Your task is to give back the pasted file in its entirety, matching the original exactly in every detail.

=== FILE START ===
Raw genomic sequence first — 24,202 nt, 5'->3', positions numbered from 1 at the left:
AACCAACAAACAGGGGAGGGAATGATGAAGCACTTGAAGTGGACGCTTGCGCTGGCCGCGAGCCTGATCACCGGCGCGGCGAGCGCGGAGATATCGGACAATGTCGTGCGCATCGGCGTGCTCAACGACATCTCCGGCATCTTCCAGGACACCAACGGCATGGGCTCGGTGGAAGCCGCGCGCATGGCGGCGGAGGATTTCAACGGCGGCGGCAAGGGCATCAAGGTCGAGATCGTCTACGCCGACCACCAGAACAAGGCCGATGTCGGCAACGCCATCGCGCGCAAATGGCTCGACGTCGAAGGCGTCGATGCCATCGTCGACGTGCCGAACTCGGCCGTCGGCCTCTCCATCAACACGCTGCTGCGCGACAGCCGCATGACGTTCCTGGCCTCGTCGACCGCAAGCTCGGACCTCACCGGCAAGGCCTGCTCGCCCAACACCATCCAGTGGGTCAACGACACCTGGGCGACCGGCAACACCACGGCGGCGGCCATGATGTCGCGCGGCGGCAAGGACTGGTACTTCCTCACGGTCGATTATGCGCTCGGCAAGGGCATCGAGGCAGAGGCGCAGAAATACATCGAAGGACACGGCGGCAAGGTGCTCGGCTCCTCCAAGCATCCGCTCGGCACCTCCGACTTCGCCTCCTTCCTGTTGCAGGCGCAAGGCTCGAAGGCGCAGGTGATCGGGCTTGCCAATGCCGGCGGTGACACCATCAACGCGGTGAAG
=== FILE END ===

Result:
Raw genomic sequence first — 24,202 nt, 5'->3', positions numbered from 1 at the left:
AACCAACAAACAGGGGAGGGAATGATGAAGCACTTGAAGTGGACGCTTGCGCTGGCCGCGAGCCTGATCACCGGCGCGGCGAGCGCGGAGATATCGGACAATGTCGTGCGCATCGGCGTGCTCAACGACATCTCCGGCATCTTCCAGGACACCAACGGCATGGGCTCGGTGGAAGCCGCGCGCATGGCGGCGGAGGATTTCAACGGCGGCGGCAAGGGCATCAAGGTCGAGATCGTCTACGCCGACCACCAGAACAAGGCCGATGTCGGCAACGCCATCGCGCGCAAATGGCTCGACGTCGAAGGCGTCGATGCCATCGTCGACGTGCCGAACTCGGCCGTCGGCCTCTCCATCAACACGCTGCTGCGCGACAGCCGCATGACGTTCCTGGCCTCGTCGACCGCAAGCTCGGACCTCACCGGCAAGGCCTGCTCGCCCAACACCATCCAGTGGGTCAACGACACCTGGGCGACCGGCAACACCACGGCGGCGGCCATGATGTCGCGCGGCGGCAAGGACTGGTACTTCCTCACGGTCGATTATGCGCTCGGCAAGGGCATCGAGGCAGAGGCGCAGAAATACATCGAAGGACACGGCGGCAAGGTGCTCGGCTCCTCCAAGCATCCGCTCGGCACCTCCGACTTCGCCTCCTTCCTGTTGCAGGCGCAAGGCTCGAAGGCGCAGGTGATCGGGCTTGCCAATGCCGGCGGTGACACCATCAACGCGGTGAAG